Are you and your kids getting the right sleep? How do you know?
Good sleep: a challenge for parents globally
Did you know that up to 40% of kids have sleep problems? And did you know that these sleep problems interfere with a child’s physical, mental, emotional and social development, with ramifications that can be seen throughout their childhood and adolescence?
Who am I?
My name’s Sharon Moore and I’m a speech pathologist (known as a speech language pathologist in the US, and speech therapist in the UK). I’m the founder of Well Spoken, a speech pathology practice that helps children with communication problems like; voice, articulation, fluency, hearing, and language disorders. In addition, I became aware of the emerging field of sleep medicine. That’s why I wrote Sleep-Wrecked Kids: Helping Parents Raise Happy, Healthy Kids One Sleep at a Time.
As a mother, I know there is nothing like lack of sleep or interrupted sleep to bring out the worst in kids (and their parents ☺). And in my work with medical and dental specialists, I have seen first-hand how sleep problems interfere with kids’ growth, health and family happiness.
You may be wondering how sleep relates to a speech pathologists’ core work of diagnosing and solving communication problems. Surprisingly, a lot. In fact, they fit together very neatly in two main ways. Firstly, sleep problems, no matter the type or severity, interfere with a child’s ability to think, behave, regulate their emotions, develop and use communication skills. Secondly, when looking closely at the developing facial bones and muscle systems of the mouth, face and throat (the upper airway) – which are key to speech, eating, breathing, hearing and voice – it turns out that this system also supports healthy breathing during sleep.
As a speech pathologist, I started to wonder how on earth I would be able to help kids with their upper-airway and communication problems without also addressing their sleep problems, which were undermining everything we did in therapy. I realised that resolving this issue was going to be critical to the success of the kids and families asking me for help, and it needed a team approach. Not only that, I came to realise that global collaboration between families and all health, education and childcare professionals, would be needed to truly change myths and misperceptions about sleep.
What’s the problem?
The World Health Organization has named poor sleep an epidemic because up to 40% of kids have sleep problems and most of them go undetected. These sleep problems undermine every domain of a child’s development: physical, mental, emotional and social. While there are 100+ possible sleep disorders, one of the most common relates to breathing and the upper airway – sleep-disordered breathing.
Studies show that undetected sleep problems like sleep-disordered breathing interfere with a child’s brain development. Untreated, the problems may not be reversible.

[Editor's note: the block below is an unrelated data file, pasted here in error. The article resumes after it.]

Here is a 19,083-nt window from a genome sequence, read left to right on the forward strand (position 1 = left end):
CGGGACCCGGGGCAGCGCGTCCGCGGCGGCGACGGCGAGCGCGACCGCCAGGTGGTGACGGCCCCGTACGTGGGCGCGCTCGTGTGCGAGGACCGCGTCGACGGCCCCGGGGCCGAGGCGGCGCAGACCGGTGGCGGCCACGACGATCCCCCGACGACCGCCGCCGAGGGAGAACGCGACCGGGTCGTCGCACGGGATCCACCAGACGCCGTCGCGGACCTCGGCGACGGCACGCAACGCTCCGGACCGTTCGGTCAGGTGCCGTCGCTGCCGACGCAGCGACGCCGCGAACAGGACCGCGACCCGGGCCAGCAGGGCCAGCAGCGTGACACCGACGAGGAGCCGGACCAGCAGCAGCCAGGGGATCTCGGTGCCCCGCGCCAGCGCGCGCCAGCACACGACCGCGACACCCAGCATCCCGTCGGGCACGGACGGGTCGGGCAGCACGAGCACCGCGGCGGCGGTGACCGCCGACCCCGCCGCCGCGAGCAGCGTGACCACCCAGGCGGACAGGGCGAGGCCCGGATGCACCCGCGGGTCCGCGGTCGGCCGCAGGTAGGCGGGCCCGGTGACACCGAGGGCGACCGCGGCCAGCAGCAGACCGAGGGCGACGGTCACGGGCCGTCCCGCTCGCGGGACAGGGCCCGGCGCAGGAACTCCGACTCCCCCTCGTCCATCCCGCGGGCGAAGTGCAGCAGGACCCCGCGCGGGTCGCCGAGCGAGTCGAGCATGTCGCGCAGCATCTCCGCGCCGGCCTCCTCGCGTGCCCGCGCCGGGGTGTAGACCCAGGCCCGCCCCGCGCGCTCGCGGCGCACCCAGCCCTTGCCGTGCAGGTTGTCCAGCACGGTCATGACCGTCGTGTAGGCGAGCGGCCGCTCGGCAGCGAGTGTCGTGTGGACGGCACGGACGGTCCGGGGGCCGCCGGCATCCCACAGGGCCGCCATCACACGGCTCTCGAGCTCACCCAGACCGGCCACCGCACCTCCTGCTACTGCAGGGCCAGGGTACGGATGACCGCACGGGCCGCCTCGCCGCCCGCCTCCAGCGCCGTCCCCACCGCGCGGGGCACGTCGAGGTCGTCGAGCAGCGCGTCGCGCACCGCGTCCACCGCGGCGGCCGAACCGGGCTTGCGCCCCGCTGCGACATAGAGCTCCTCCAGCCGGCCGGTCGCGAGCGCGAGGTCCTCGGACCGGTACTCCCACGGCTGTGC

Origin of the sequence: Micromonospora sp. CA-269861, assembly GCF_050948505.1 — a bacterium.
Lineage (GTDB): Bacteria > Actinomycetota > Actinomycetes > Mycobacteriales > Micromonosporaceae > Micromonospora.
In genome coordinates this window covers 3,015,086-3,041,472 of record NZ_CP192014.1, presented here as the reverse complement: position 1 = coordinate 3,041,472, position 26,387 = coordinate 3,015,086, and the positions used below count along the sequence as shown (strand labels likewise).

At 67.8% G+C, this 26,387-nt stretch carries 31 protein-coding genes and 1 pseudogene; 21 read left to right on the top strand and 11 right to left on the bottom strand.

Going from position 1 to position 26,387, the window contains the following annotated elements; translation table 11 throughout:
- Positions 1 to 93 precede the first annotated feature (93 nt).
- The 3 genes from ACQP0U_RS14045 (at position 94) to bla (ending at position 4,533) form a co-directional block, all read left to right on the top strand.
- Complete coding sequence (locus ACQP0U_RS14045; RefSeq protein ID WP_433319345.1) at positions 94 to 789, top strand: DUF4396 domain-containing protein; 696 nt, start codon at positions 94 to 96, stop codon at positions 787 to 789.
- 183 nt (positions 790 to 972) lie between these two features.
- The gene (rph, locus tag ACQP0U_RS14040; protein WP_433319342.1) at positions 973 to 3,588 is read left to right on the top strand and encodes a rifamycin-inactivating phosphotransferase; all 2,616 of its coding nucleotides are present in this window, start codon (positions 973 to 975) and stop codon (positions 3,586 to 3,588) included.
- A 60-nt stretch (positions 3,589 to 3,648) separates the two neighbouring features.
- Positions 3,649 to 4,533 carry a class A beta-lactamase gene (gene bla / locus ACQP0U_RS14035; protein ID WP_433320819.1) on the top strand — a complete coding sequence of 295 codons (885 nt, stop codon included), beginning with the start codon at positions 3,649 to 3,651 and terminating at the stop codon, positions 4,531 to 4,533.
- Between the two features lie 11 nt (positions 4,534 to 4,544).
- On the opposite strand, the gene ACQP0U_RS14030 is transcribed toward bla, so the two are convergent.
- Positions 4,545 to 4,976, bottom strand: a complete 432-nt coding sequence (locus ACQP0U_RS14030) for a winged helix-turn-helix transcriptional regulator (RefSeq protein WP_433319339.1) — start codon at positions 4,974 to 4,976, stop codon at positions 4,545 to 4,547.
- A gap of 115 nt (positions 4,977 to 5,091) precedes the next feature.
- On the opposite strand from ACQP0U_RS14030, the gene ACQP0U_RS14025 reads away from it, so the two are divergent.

Untreated sleep problems, no matter how mild, shape each developmental turn through childhood, compounding over time. Unhalted, they shape each developmental turn into adolescence and then adulthood. Sleep problems don’t resolve unless we take deliberate action.
What are the main challenges facing parents?
There are millions of kids globally who have sleep problems, and most of them are missed, dismissed or misdiagnosed.
This leaves parents with three key challenges:
- Awareness: Parents notice symptoms, but might think that noisy breathing, snoringand night-waking are normal because no one told them they are not, in fact they are frequently told that those symptoms are normal.
- Having effective solutions: Parents may recognise a problem, but they are busy,stressed and probably sleep deprived themselves. This leaves them looking for the quick fix, like “I can stop snoring by propping a bigger pillow under their head” or playing musical beds in the middle of the night to settle them.
- Finding expert help:Parents looking for expert advice have trouble findingthe rightadvice. Sleep medicine is a specialised area and many doctors simply do not know howto resolve sleep issues. In fact, one of my patients had visited more than 23 top medical specialists in Australia and the US, and it was not until a dentist recognised an airway problem at a routine check-up that they started to resolve the problems.
Fortunately, there is a simple way to start addressing these problems. In my book, Sleep-Wrecked Kids the importance of children’s sleep is covered in depth, including theconsequences of poor sleep, and teaches parents how to recognise the red flags of sleep problems as well as changes that can be made to improve them. If your child’s sleep issues persist, there is a whole chapter on the different professionals who may be able to help.
Get your copy today on Amazon, or anywhere books are sold online.
I’m on a mission to help parents recognise the importance of sleep and understand that there is a formula they can follow. But the first step is education campaigns to dispel the myths that interfere with attitudes to sleep.